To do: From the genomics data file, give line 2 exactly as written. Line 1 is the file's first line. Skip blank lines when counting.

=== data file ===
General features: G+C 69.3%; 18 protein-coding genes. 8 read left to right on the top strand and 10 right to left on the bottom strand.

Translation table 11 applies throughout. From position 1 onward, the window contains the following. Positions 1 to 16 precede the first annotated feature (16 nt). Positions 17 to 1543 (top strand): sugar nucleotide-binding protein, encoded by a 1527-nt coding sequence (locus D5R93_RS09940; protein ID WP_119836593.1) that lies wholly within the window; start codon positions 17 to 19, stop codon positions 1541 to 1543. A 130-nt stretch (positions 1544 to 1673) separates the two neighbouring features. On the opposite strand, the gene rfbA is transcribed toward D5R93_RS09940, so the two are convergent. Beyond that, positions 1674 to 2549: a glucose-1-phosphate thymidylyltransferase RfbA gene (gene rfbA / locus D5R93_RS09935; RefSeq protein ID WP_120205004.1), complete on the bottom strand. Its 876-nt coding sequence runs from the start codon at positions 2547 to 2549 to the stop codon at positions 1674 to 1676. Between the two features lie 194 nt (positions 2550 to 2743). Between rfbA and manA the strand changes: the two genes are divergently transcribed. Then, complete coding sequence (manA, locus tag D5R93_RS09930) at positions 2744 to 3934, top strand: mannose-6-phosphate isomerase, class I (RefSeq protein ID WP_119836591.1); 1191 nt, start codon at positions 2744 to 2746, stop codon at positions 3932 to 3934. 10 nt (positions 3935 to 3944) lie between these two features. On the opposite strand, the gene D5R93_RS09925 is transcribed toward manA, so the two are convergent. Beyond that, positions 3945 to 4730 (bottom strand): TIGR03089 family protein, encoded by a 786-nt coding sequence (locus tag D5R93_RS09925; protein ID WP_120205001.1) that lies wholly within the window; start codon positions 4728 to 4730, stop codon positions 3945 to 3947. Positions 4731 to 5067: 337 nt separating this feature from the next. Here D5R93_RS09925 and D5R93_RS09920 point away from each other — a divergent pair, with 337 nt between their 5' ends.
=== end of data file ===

Translation table 11 applies throughout. From position 1 onward, the window contains the following. Positions 1 to 16 precede the first annotated feature (16 nt). Positions 17 to 1543 (top strand): sugar nucleotide-binding protein, encoded by a 1527-nt coding sequence (locus D5R93_RS09940; protein ID WP_119836593.1) that lies wholly within the window; start codon positions 17 to 19, stop codon positions 1541 to 1543. A 130-nt stretch (positions 1544 to 1673) separates the two neighbouring features. On the opposite strand, the gene rfbA is transcribed toward D5R93_RS09940, so the two are convergent. Beyond that, positions 1674 to 2549: a glucose-1-phosphate thymidylyltransferase RfbA gene (gene rfbA / locus D5R93_RS09935; RefSeq protein ID WP_120205004.1), complete on the bottom strand. Its 876-nt coding sequence runs from the start codon at positions 2547 to 2549 to the stop codon at positions 1674 to 1676. Between the two features lie 194 nt (positions 2550 to 2743). Between rfbA and manA the strand changes: the two genes are divergently transcribed. Then, complete coding sequence (manA, locus tag D5R93_RS09930) at positions 2744 to 3934, top strand: mannose-6-phosphate isomerase, class I (RefSeq protein ID WP_119836591.1); 1191 nt, start codon at positions 2744 to 2746, stop codon at positions 3932 to 3934. 10 nt (positions 3935 to 3944) lie between these two features. On the opposite strand, the gene D5R93_RS09925 is transcribed toward manA, so the two are convergent. Beyond that, positions 3945 to 4730 (bottom strand): TIGR03089 family protein, encoded by a 786-nt coding sequence (locus tag D5R93_RS09925; protein ID WP_120205001.1) that lies wholly within the window; start codon positions 4728 to 4730, stop codon positions 3945 to 3947. Positions 4731 to 5067: 337 nt separating this feature from the next. Here D5R93_RS09925 and D5R93_RS09920 point away from each other — a divergent pair, with 337 nt between their 5' ends.